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Early diagnosis and treatment can bring the best results for a child at risk for a developmental disorder.
Diagnosis and Treatment          
         What to do now               

When navigating the referral process, parents and pediatric professionals must work together to pursue the healthiest developmental outcome for a child at risk of a developmental disorder. This includes referrals to, and follow up for, the following: Early Intervention, the local school district, specialists, insurance, diagnostic testing, and working towards “what’s next?”

For Physicians

Referral is not one step; it is an integrated process that requires persistence on the part of pediatric professionals and parents.

When navigating the maze of referrals, waiting lists, insurance forms, testing, and specialists, many parents struggle. Parents must overcome both emotional and practical difficulties as they move forward with the referral process. Accordingly, it is imperative for physicians to work with parents as a “clinical quarterback” and active participant throughout the referral process.

Early diagnosis and intervention will bring the best results for a child at risk of a developmental disorder, but without assistance, some families may face a delay in receiving services. At the next office visit, you might review:

  • Did you or the child’s parent make an intake appointment with Early Intervention?
  • Was a diagnostic referral made to a specialist?
  • Are there referrals that might be made through the family’s insurance plan?
  • What help does the family need?
  • And, most importantly, how is the family doing?

For Parents

After a physician confirms the presence of a developmental delay or disorder, parents have to contend with a range of emotions: grief, disbelief, anger, hope, fear. Coming to terms with a child’s developmental delay or disorder can be a lengthy process. While each parent responds differently, many parents recall that the first steps towards self-education and action proved crucial not only for the child’s well-being, but for their own. The only magical formula for a child’s best outcome is an active and involved parent. Spend time with your child. You don’t need a degree in psychology to help your child. Don’t hesitate to ask your child’s physician for help. And don’t be afraid to lean on your family and friends. Beyond love and acceptance, you will find that creativity and persistence are invaluable tools.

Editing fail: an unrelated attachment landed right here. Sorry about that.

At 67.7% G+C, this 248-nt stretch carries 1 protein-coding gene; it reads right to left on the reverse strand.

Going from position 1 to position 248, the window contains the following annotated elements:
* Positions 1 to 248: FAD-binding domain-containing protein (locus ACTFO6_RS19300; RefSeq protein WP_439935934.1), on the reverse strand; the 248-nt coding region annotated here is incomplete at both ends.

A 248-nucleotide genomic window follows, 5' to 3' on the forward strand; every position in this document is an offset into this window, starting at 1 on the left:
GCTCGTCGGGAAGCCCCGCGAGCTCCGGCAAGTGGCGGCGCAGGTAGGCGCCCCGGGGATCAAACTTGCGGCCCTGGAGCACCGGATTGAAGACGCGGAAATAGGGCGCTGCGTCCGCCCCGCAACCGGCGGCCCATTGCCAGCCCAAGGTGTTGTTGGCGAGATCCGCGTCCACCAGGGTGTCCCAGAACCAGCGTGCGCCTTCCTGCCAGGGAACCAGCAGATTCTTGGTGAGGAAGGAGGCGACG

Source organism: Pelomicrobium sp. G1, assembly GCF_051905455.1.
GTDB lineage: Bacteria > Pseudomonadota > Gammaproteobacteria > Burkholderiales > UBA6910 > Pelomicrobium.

Speaking to parents of children diagnosed with disabilities, one theme is clear: act now.

“I had to start moving forward before I even accepted the diagnosis. I thought, “my son will prove you wrong’ and I made the appointments with that intent.”

“I didn’t realize that everything took so long: specialists had waiting lists, it took a while to even schedule an evaluation. I wish I’d started earlier.”

“The best advice I have: talk to another parent who has a child with developmental issues. They can help you navigate the maze, and can give you the encouragement you need to move forward.”

Once a parent is ready to move forward, it may be helpful to start a small notebook where everything can be recorded: a schedule of upcoming appointments; names of specialists; contact numbers for community resources; detailed notes from conversations with clinicians; questions to ask at the next appointment; notes on your child’s progress.

One of the first lists for your notebook might be the following “to do” list, which includes six crucial steps to take after a child has been identified as having developmental delays:

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